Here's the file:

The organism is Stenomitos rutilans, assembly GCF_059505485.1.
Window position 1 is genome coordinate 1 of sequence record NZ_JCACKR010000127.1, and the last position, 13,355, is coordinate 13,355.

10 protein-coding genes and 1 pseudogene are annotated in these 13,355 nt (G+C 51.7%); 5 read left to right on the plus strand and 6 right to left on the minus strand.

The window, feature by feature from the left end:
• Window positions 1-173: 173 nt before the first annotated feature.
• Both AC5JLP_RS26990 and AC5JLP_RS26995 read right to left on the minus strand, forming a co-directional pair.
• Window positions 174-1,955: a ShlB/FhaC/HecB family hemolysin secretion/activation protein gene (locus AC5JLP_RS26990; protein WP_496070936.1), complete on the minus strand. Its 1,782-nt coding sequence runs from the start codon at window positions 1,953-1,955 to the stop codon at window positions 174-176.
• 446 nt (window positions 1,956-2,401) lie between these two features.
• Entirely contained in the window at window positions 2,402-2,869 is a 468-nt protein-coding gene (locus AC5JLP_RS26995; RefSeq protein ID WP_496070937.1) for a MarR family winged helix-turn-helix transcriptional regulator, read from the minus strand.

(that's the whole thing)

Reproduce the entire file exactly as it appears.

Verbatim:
The organism is Stenomitos rutilans, assembly GCF_059505485.1.
Window position 1 is genome coordinate 1 of sequence record NZ_JCACKR010000127.1, and the last position, 13,355, is coordinate 13,355.

10 protein-coding genes and 1 pseudogene are annotated in these 13,355 nt (G+C 51.7%); 5 read left to right on the plus strand and 6 right to left on the minus strand.

The window, feature by feature from the left end:
• Window positions 1-173: 173 nt before the first annotated feature.
• Both AC5JLP_RS26990 and AC5JLP_RS26995 read right to left on the minus strand, forming a co-directional pair.
• Window positions 174-1,955: a ShlB/FhaC/HecB family hemolysin secretion/activation protein gene (locus AC5JLP_RS26990; protein WP_496070936.1), complete on the minus strand. Its 1,782-nt coding sequence runs from the start codon at window positions 1,953-1,955 to the stop codon at window positions 174-176.
• 446 nt (window positions 1,956-2,401) lie between these two features.
• Entirely contained in the window at window positions 2,402-2,869 is a 468-nt protein-coding gene (locus AC5JLP_RS26995; RefSeq protein ID WP_496070937.1) for a MarR family winged helix-turn-helix transcriptional regulator, read from the minus strand.